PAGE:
Of course, if you leave behind a surviving spouse or other beneficiaries, they can continue making mortgage payments on your behalf to keep the home. They aren’t necessarily required to have their names on the mortgage loan, although the lender may insist on retitling the loan in the name of the beneficiaries if they agree to assume the loan.

Note, however, that your beneficiaries are not automatically required to continue making your mortgage payments.

“If they wish to retain your home, they could try to negotiate new repayment terms with the lender, possibly including refinancing,” Ahn adds. “If they cannot establish new terms or afford the monthly mortgage payments, they may have to sell the property or relinquish it to the lender for foreclosure.”

If there was more than one name on the mortgage loan before you died, meaning you left behind a co-borrower, this person would assume full responsibility for repayment of the entire mortgage loan after your death.

The pros and cons of placing your estate into a living trust

One way to avoid probate and ensure that your estate transitions smoothly and swiftly to your beneficiaries is to create a living trust. This legal instrument empowers you to determine the management and distribution of your assets, both while you are alive and after your demise.

A living trust will automatically take ownership of the assets placed within it, enabling you and your beneficiaries to retain control over the assets within the trust.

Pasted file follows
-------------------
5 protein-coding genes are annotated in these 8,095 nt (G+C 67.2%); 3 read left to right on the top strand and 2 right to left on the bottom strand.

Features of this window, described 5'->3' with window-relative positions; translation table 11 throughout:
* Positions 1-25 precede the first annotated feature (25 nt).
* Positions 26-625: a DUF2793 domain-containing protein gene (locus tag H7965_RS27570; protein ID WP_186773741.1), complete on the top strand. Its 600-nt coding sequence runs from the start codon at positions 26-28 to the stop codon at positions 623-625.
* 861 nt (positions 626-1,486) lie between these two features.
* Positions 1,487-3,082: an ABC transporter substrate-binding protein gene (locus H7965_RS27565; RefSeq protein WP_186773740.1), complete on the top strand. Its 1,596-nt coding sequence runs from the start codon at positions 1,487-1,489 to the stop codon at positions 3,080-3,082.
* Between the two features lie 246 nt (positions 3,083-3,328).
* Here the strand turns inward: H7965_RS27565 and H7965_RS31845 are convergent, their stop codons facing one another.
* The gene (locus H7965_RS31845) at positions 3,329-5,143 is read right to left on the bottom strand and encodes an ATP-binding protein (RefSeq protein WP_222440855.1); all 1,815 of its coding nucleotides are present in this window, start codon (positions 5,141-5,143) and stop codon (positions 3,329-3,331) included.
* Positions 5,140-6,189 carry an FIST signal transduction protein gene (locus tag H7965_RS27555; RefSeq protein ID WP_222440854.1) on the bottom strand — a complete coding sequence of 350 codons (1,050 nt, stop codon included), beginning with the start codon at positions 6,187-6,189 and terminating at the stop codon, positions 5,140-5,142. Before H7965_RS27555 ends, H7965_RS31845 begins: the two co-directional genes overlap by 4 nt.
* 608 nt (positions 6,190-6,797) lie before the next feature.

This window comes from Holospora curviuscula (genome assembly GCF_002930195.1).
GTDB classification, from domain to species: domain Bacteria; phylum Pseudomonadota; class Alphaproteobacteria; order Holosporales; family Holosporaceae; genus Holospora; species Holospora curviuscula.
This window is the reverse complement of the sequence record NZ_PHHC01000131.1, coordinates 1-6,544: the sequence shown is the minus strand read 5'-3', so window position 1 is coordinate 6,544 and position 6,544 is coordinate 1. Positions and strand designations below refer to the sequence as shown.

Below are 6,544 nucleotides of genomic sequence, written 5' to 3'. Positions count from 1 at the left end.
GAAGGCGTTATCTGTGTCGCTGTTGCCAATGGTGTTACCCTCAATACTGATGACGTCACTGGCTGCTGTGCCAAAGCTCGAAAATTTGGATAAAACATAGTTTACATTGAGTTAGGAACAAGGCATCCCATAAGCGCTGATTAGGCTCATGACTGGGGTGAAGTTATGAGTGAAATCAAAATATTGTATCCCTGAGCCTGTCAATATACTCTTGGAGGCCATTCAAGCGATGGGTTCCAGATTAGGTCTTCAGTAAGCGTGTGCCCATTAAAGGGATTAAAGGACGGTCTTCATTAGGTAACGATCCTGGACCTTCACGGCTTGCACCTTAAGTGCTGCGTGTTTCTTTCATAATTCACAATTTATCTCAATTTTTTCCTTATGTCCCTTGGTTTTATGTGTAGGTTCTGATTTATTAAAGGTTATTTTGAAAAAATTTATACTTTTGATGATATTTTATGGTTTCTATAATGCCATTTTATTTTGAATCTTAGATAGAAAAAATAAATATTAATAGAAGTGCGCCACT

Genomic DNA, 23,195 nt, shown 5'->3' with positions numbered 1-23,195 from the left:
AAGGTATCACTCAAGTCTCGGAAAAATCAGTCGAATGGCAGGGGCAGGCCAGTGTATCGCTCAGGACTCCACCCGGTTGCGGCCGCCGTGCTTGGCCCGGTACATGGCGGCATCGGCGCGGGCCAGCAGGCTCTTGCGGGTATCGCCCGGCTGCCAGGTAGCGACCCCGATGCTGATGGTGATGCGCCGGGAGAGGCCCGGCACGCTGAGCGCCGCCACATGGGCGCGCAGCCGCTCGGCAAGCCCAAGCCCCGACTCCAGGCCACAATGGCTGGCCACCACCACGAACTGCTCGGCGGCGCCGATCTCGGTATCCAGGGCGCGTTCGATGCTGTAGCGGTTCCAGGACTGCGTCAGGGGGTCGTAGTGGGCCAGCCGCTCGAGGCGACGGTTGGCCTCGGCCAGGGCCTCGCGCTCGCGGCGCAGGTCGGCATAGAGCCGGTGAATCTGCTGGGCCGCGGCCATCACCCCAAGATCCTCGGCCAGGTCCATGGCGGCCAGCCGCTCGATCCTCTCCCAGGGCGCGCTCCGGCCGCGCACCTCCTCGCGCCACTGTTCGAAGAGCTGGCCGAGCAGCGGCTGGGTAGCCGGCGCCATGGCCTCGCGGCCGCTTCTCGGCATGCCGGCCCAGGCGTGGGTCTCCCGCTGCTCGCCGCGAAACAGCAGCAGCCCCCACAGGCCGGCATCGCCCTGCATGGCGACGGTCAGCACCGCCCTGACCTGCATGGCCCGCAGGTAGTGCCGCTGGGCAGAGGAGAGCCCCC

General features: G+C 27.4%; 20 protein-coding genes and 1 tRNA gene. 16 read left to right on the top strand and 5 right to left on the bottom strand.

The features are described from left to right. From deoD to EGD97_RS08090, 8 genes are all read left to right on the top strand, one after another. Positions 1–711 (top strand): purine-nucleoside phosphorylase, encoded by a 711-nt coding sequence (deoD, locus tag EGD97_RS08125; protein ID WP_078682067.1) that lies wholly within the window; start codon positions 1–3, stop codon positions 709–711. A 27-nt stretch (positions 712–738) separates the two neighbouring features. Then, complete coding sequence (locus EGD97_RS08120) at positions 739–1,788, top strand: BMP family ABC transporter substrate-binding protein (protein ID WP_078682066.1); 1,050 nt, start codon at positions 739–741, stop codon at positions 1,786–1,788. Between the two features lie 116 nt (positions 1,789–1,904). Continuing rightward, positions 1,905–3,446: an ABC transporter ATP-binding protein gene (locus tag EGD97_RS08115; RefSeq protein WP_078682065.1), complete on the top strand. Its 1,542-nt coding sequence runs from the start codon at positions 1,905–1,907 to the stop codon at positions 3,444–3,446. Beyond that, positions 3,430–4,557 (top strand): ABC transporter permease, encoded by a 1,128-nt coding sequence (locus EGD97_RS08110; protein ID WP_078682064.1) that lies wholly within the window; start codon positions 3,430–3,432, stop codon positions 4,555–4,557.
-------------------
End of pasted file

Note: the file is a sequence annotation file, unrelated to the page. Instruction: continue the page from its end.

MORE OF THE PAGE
“This is the best way to bypass probate and save your loved ones time, money, and heartache. Trusts are also not a public record, so it offers much more privacy,” says McEntee. “Setting up a trust is a bit more work, but it’s likely less work than your executor would have to go through if you only have a will.”

When you have a living trust in place, your executor will have immediate access to your funds and assets, allowing him or her to continue repaying the mortgage loan without delay. 

But be forewarned: According to data from ContractsCounsel, the average cost of enlisting an attorney to create a revocable living trust is $1,500 to $2,500.

If you have no inheritors

What happens if you pass away without beneficiaries involved, especially if you don’t have an executor? In this case, the lender typically takes over completely.

“They would likely sell your home to settle the mortgage. If there is any extra money left over from the sale after paying off the mortgage, usually goes through legal channels, like state laws, to determine where those funds should end up,” says McEntee. “Even if you don’t have a spouse, children, or individual beneficiaries, you can still leave your assets to charity instead of letting them work their way through court.”

The bottom line

Things can get messy and complicated if you pass away without clear directives on how you want your assets to be distributed and inherited. That’s why it’s crucial to spend time on estate planning matters by creating a will, naming an executor who agrees to oversee your estate after you die, and having important conversations with your loved ones so that they understand your wishes—including what will happen to your home and your mortgage loan after you’re gone.

To make better-informed decisions and ensure a simpler transition following your death, consult with an attorney and/or estate planning professional. 

Dan Rafter

Dan Rafter has covered real estate, mortgage and personal-finance news for more than 15 years, writing for the Chicago Tribune, Washington Post, Consumers Digest and many others. A graduate of the University Illinois with a degree in journalism, he is editor of Midwest Real Estate News magazine and blogs on commercial real estate for that publication at rejblog.com, in addition to being a contributor for Refi.com.